While much of the U.S. is under a blanket of snow, southern Arizona is at its finest: not too hot, not too cold, and road-trip ready. Hiking, biking, boating, fishing, and equestrian adventures await in one of the most unique corners of the Southwest. Springtime wildflower and cactus blooms sweeten the deal, whether you’re looking for all-day excursion or a relaxing day on the water.
This story was created in partnership with Arizona State Parks and Trails.
Picacho Peak State Park
Just off of I-10 between Phoenix and Tucson, Picacho Peak seemingly rises out of nowhere, rising 1,500 above the desert flats and farmland below. This monolith is known not only for its prominence, but also for its historic significance. Prehistoric travelers used it as a landmark, and is the site of the westernmost battle of the Civil War. Nowadays, the park is better known for abundant wildflowers and excellent hiking opportunities. Easy and moderate trails wind their way around the lower flanks of the mountain, but the real draw is the summit. Two routes lead to the top, both of which culminate in a network of steel ladders and cables mounted on the rock. Neither route is for the faint of heart, but the panoramic view from the summit is worth the effort.
Catalina State Park
With nearly 1,000 saguaro cacti per acre, Catalina State Park makes a strong case to be the poster child of the Sonoran Desert. Winding through all those saguaros are miles of trails, beloved by hikers, mountain bikers, and equestrians alike. One of the most unique features of the park is also one of the easiest to access: the remains of a prehistoric Hohokam village. A .75-mile trail leads to the Romero Ruins, with interpretive signs educating visitors about the region’s earliest inhabitants. More strenuous trails lead into the Santa Catalina Mountains, such as the Romero Canyon Trail, which is distinguished by a series of seasonal pools.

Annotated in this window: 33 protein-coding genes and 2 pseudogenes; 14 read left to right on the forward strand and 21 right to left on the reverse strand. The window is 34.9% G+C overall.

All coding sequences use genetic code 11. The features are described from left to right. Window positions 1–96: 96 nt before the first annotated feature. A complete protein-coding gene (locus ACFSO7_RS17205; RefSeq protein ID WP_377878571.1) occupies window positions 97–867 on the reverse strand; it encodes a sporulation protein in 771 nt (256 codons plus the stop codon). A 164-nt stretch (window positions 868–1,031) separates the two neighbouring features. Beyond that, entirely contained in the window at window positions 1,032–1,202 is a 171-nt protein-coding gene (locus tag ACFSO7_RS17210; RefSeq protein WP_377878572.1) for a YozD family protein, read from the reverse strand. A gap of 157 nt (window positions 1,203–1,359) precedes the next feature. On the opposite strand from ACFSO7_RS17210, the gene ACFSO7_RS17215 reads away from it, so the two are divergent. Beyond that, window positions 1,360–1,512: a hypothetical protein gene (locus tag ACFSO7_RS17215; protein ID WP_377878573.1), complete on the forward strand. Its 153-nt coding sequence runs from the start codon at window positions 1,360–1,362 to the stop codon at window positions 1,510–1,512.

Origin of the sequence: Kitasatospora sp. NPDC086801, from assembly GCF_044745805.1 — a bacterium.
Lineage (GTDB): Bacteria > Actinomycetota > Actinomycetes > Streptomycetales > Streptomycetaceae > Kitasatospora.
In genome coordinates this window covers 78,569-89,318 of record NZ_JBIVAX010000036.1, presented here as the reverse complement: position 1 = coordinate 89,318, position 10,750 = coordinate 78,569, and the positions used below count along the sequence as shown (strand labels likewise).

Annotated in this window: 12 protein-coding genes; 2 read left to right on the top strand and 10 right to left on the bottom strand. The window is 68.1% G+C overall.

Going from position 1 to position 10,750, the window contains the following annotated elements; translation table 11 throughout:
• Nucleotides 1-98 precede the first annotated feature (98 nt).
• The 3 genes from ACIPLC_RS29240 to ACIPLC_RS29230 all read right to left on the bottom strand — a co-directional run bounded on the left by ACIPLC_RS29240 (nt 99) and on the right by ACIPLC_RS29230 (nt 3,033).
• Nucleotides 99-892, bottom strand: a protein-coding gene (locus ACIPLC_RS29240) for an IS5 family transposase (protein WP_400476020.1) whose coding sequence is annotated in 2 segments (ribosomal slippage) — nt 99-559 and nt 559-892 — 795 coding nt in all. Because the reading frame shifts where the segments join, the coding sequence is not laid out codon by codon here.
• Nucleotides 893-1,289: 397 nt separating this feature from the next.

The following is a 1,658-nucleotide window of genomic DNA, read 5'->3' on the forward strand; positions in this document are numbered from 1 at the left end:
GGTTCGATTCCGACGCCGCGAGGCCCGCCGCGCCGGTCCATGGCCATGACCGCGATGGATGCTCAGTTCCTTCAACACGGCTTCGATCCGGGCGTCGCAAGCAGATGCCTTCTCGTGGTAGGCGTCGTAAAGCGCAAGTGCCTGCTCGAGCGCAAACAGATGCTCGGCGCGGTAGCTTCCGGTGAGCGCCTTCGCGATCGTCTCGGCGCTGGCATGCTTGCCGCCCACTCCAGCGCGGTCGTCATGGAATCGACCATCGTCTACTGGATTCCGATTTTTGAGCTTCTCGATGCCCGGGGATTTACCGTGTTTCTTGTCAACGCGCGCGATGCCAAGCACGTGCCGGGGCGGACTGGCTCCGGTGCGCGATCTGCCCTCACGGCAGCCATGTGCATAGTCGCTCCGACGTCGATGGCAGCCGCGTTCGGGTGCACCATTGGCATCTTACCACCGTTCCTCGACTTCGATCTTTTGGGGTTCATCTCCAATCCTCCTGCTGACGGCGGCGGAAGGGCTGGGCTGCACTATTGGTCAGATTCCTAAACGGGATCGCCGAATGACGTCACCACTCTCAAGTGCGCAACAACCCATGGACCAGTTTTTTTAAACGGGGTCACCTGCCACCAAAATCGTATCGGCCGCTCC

Oracle State Park
This 4,000 acre wildlife refuge offers 24 miles of hiking, biking, and equestrian trails, including a segment of the Arizona National Scenic Trail. What sets this park apart, however, is what happens after dark. Though the park is officially day-use only, its remote location has earned it recognition as a designated International Dark Sky Park. The park hosts star parties throughout the year, where visitors can view the Milky Way and peer at distant stars and planets through telescopes. Access after-hours is also granted by request by contacting the park office and making a reservation.
Patagonia Lake State Park
Anywhere you find an abundance of water in the desert, you’re bound to find wildlife as well. This 250-acre lake is a respite not only for fishermen, campers, and boaters, but a diverse array of critters. Javelina, coatimundi, whitetail deer, and bobcats frequent the shores in search of water and shade, along with a wide range of birds. A half-mile trail leads to Sonoita Creek, which offers some of the best opportunities for bird watchers. Overnight options of course include tent and RV camping, but if you’re looking for more creature comforts, fully-furnished, air-conditioned cabins are available as well.
Kartchner Caverns State Park
Discovered in 1974 by Gary Tenen and Randy Tufts, it didn’t take long to realize that this extensive cave network with rare rock formations needed to be protected. The location was kept secret by the spelunking partners and the landowners, the Kartchner family, until its protection was guaranteed by Arizona State Parks, which acquired it in 1988. It wasn’t until 1999, however, that it was finally ready to open to the public. Thanks to decades of hard work and trust, visitors can now take guided tours through the caverns. Many of the rock formations have taken thousands of years to get where they are today, including stalactites over 20 feet long. The cave is also home to bats, who exit each evening during the summer to feed on insects. Reservations are strongly encouraged, so be sure to plan ahead for your spring visit to Arizona’s state parks this year.